Earth Day was this weekend. To celebrate, Florin’s school passed out garbage bags to kick off next week’s city-wide clean up (my favorite time of year… all the trash that was hiding in all that snow gets picked up!). Each year, I perform a personal Earth Day Checkup. We could all be doing better protecting the environment, but every year, I like to celebrate the things I am doing, note my own improvements, and come up with something I can improve upon.
Did you know that the incidence of psychopathy in CEOs is 4 times that of the general population? Apparently a lack of empathy and kindness is great material for climbing the ladder all the way to the top!
I’m a firm believer that your selfish vs. altruistic mindsets are firmly cemented the more actions you make. For example, if we spend all of our working years actively chasing early retirement and choosing not to give (after all, one donation could mean 2 weeks/months/years more work!), we’re not going to one day wake up and decide the time is right to start giving. On the flip side, if we get into the habit now of charitable giving, it will become a habit and doing good with money won’t be difficult later.
Just as I think giving money is a habit, kindness is also a habit. Kindness may not make you rich, but it will definitely enrich your journey. Today, I want to make a case for being kind. There is enough rhetoric in the world about how to be cut-throat, ruthless, step on the little guy to get a leg-up, and not looking down on your way to the top. The world doesn’t need more of that. And if that’s the requirement for being successful, I’m happy to be a failure.
When Mr. T and I were in London in June, we attended church right near Hyde Park. The speaker mentioned the three things we should be doing every single day and I’ve thought since then about how right he was.
Here is his 3-step formula for a happy, productive day (with my own thoughts added under each one):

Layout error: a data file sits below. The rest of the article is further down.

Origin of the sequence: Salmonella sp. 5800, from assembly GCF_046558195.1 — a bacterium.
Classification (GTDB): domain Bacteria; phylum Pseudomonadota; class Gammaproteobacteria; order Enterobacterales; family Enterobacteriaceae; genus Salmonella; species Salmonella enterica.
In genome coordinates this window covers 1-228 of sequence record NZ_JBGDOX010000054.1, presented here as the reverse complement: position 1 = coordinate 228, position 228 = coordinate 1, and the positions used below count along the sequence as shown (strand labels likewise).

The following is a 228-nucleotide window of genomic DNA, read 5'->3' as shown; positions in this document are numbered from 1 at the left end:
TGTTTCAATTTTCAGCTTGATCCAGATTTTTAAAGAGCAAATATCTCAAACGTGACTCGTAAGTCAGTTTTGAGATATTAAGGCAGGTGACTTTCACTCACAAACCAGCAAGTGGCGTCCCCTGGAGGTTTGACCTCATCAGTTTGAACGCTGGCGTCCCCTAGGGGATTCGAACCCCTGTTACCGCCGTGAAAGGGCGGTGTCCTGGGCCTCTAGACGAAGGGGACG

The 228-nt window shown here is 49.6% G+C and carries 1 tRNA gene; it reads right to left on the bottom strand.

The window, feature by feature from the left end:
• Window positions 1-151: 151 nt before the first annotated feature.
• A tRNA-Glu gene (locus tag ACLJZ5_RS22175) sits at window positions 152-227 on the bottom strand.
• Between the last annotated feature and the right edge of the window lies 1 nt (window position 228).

Lately, I’ve had a total breakthrough in achieving my goals. It has been a breakthrough for me to come to the realization (and admit) that I’m an “a lot at one time” kind of person and get stressed out about committing to do something every day. Granted, it’s only been a few weeks since I changed my tactics on my goals to reflect this realization, but so far things are going well. This all goes back to the most important thing you can do for yourself and your finances: know thyself. There are hundreds, probably thousands of personal finance blogs available, and it’s fabulous for your finances to surround yourself with good influences that preach the messages of avoiding debt, saving more, and finding financial freedom and independence. But the reason why there are so many is because there is no one-size-fits all approach to finances.
Do you want to know the absolute best way for you to get out of debt and save more money? The answer: The one you will actually do.
Ever find yourself with a bad habit like eating a cookie every day at lunch? Charles Duhigg did. And he set out on a research journey to break that habit in the book: The Power of Habit: Why We Do What We Do in Life and Business. Despite the 8 pounds he had gained, Duhigg found himself in the cafeteria every afternoon eating another cookie. He tried reminder notes, but promptly ignored them. He discovered that a habit is actually a three-step loop:
Cue —> Habit routine —> Reward